Archive for Names

Mee Tu flavor

A tasty visual pun found on Facebook:

(originally posted by Wayne Hudson)

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Xina

Lately, since Xi Jinping made himself President for Life of the People's Republic of China, wags and wits have taken to calling the country over which he rules "Xina".

It turns out that this is the Catalan word for "China".  Curious to know how Xina is pronounced in Catalan, I looked it up on Wiktionary:

  • Balearic, Central /ˈʃi.nə/
  • Valencian /ˈt͡ʃi.na/

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Speaking of Lou Dobbs…

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X & X

Perhaps modeled on the rise of big brands like Abercrombie & Fitch, Crate & Barrel, etc. (though in our own history going back much further), but a bit different, in Asia, we have Nail & Nail, Lock & Lock, Bagel & Bagel, and so forth. Below are photographs of two shops in Asia with "X & X" names.

I should mention that the Chinese name of the first one is "rèlà shēnghuó 热辣生活" ("hot and spicy life").

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Japanese readings of Sinographic names

Eoin Cullen wrote in:

I recently learnt that although Taipei  たいぺい is generally used as the Japanese reading for Taipei 台北, NHK still uses the colonial form Taihoku たいほく.  Is this still true in 2018? Why would the national broadcaster persist in using an archaic term? To me, it seems it would be comparable to the BBC insisting on using the name Ceylon to refer to Sri Lanka.

I asked several colleagues who are specialists on Japanese what the significance of this usage might be.

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Reanalysis, Jackie Chan edition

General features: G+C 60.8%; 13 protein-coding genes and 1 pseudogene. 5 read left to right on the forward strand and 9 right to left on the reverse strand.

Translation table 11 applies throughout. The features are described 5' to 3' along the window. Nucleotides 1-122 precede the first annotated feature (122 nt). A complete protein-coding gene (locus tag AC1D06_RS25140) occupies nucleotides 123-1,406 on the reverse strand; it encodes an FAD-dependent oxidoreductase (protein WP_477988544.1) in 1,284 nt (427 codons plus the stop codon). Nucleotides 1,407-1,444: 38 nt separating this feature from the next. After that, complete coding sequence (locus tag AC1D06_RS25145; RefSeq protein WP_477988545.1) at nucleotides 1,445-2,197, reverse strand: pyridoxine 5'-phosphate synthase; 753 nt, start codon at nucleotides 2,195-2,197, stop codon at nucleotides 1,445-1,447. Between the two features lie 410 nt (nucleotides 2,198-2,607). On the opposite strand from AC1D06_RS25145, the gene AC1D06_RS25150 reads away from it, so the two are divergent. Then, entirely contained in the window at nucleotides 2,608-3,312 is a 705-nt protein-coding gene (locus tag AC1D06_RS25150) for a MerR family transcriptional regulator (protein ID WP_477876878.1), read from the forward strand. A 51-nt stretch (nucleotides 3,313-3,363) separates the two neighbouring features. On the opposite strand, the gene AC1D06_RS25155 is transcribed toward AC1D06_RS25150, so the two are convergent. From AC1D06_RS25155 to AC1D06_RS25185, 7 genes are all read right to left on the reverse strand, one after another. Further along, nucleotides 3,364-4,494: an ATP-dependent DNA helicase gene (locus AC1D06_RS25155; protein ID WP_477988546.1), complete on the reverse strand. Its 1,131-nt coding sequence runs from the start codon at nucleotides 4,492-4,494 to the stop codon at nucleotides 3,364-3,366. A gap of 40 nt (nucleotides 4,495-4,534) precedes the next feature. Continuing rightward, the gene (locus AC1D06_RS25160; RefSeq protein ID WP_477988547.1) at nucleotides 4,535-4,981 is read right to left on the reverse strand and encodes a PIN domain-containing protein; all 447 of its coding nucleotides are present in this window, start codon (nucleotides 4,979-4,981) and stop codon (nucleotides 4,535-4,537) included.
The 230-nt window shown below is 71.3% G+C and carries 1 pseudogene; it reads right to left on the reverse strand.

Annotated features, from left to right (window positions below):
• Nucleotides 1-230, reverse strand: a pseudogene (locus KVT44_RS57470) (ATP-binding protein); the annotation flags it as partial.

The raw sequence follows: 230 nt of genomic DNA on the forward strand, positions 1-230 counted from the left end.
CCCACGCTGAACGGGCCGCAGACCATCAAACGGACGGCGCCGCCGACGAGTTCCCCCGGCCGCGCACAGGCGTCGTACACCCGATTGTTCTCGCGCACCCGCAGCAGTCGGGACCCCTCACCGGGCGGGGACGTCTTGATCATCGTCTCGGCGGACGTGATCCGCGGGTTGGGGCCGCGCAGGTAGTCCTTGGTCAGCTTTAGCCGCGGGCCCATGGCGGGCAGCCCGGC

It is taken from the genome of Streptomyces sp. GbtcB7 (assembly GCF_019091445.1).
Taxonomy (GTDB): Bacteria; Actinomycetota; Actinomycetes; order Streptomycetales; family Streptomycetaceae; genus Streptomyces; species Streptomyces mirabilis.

Photograph of a high-backed chair that has gone viral on Chinese social media (as reported in this Taiwan newspaper):

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Fifth Third Bank

Wikipedia explains that the Fifth Third Bank's name "is derived from the names of both of the bank's two predecessor companies: Third National Bank and Fifth National Bank, which merged in 1908". But despite the fact that "[t]he bank operates 1,154 branches and 2,469 automated teller machines in Ohio, Kentucky, Indiana, Michigan, Illinois, Florida, Tennessee, West Virginia, Georgia, and North Carolina", I've managed to travel extensively in those states without ever encountering the name, until this building presented itself to us on our way to dinner last night in Toledo OH. The name seems odd at first but I guess it's memorable as a result.

Are there any other examples of names combining two ordinal numbers as the result of a merger, like the "Second Third Presbyterian Church"?

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Sorrbucks

Paul Midler submits this one from South China:

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Burp Bowl

Eating establishment near Baruch College in New York City:

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Long words

I'm in Hamburg for lectures and meetings this week.

The first day I was here, in the afternoon I went out for a walk.  After taking about 50 steps from the front door of my hotel, I saw this lettering on the glass facade of a nearby building:

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Uyghur basketball player

Article in NBC Sports (6/22/18) by Drew Shiller:  "Report: Chinese prospect Abudushalamu Abudurexiti will play for Warriors in Summer League".

Quips heard around the Language Log water cooler:

Geoff Nunberg:  "It’ll give the announcers something new to chew on, now that they’ve learned to toss off Giannis Antetokounmpo."

Barbara Partee:  "If that article has the pronunciation anywhere near right, then I'll bet his nickname will be Budu-Budu. I like it."

For sure, it's gonna be a challenge for NBA announcers to rattle off his name, but let's see what we're really dealing with.

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Makudonarudo

Here's an amusing Japanglish song by a Malaysian Chinese hip hop recording artist who is called Namewee:

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Honey Oligosaccharide Spice Chicken

Sign in the window at Green Pepper, a Korean restaurant at 2020 Murray Avenue, Pittsburgh, PA:

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